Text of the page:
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The fruit and veg shop for all

4 March 2020 at 8:29 am
Maggie Coggan
The Community Grocer is more than just a place to stock up on fresh and affordable produce. It’s fighting food insecurity, and carving out a space in the community for all to feel included, writes Maggie Coggan in this month’s Spotlight on social enterprise.

Maggie Coggan | 4 March 2020 at 8:29 am


The fruit and veg shop for all
4 March 2020 at 8:29 am

The Community Grocer is more than just a place to stock up on fresh and affordable produce. It’s fighting food insecurity, and carving out a space in the community for all to feel included, writes Maggie Coggan in this month’s Spotlight on social enterprise.   

Tucked behind community flats in the inner-city Melbourne suburb of Carlton, the Community Grocer is easy to miss if you don’t know what you’re looking for. 

Each Friday the enterprise transforms the public housing complex’s concrete communal area into a bustling community hub. 

Trestle tables loaded up with fresh fruit, herbs, and veggies line the area where residents of the nearby flats, university students and surrounding Carlton locals sort through the modest but varied selection of produce for the week ahead. 

A BBQ is set up to one side, cooking up food from the market for shoppers to sample, and a large woven mat is rolled out with a tub of toys to entertain the kids while their parents shop or chat with other people at the market. 

“It’s a little quiet today because of the cold weather, but on a good day we can get up to 200 people coming through,” Tess Gardiner, the market manager, tells Pro Bono News.

Food with dignity 

After working in the emergency food relief sector for many years, the co-founder of the Community Grocer, Russell Shields, set up the organisation as a social enterprise to tackle food insecurity with a different approach. 

“The emergency food-aid programs on offer are non-nutritious, often undignified, varied and sporadic in their service,” Shields tells Pro Bono News.  

“So what we wanted to do was to provide a highly nutritious fruit and vegetable access program that was regular in its supply, but also offers the dignity, choice and nutrition for people who need it.”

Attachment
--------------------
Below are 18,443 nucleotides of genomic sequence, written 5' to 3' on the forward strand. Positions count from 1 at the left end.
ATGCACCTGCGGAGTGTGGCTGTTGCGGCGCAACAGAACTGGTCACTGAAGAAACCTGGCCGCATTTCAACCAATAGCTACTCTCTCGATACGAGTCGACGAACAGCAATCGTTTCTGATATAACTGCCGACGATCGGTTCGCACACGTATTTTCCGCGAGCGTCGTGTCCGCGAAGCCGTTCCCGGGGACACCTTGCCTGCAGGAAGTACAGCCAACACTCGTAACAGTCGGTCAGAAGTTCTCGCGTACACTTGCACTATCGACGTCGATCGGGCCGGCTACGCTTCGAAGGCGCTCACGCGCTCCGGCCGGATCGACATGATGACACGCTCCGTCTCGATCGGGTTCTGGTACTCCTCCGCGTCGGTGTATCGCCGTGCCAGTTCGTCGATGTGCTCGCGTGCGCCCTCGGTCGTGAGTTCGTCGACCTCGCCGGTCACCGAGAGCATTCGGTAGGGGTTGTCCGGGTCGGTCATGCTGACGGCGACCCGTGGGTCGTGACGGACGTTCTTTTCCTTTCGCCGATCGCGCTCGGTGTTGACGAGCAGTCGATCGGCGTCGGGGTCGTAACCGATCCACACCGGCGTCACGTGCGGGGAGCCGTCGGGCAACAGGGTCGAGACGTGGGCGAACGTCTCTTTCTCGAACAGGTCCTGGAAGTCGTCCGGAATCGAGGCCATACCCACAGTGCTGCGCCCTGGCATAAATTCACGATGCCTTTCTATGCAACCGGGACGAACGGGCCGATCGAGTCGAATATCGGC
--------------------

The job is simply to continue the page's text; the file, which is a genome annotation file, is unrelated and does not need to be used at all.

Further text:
The first market was set up in Carlton in 2014, sourcing fruit and vegetables from local wholesalers which are then sold onto customers 60 per cent cheaper than any other local outlet.  

Shields explains they have a standard markup on all produce of 25 to 30 per cent to cover overhead costs, but their main priority is to keep stock affordable for their customers.  

The market now runs across Carlton, Fitzroy, Heidelberg West, Fawkner and Packenham, spending one day a week in each location. Seasonal boxes of staple fruit and vegetables can also be purchased and picked up from the enterprises community hubs located around Melbourne. 

With one in three of the grocer’s customers food insecure, and 86 per cent in the low income bracket, the locations of these markets have been carefully selected to target people that struggle to access fresh fruit and vegetables because of price and mobility constraints.

And it seems to be having an impact. 

The enterprise’s annual impact evaluations, done in partnership with Monash University, found 82 per cent of customers have increased their fruit and vegetable consumption. 

And with the market’s focus on stocking culturally appropriate produce, 90 per cent of customers reported the range has allowed them to cook culturally appropriate meals. 

Shields explains that finding out what kind of produce each of their communities wanted was an important part of making the enterprise work. 

“Everyone’s different and everyone has different tastes and often in food-aid programs those foods aren’t provided,” he says.  

“Each market is tailored directly towards those local communities. For instance, our Carlton grocer market located within the public housing estate, has a high African population, so we stock a lot of okra and root vegetables they like cooking with.” 

For Ikran, who started regularly shopping at the Carlton grocer after taking her son to a nearby childcare centre, the diversity of produce is something that keeps her coming back to the market. 

“I like coming here because it’s close to everything in my life, and they stock the product I like,” Ikran tells Pro Bono News. 

It’s about more than just the fruit and veg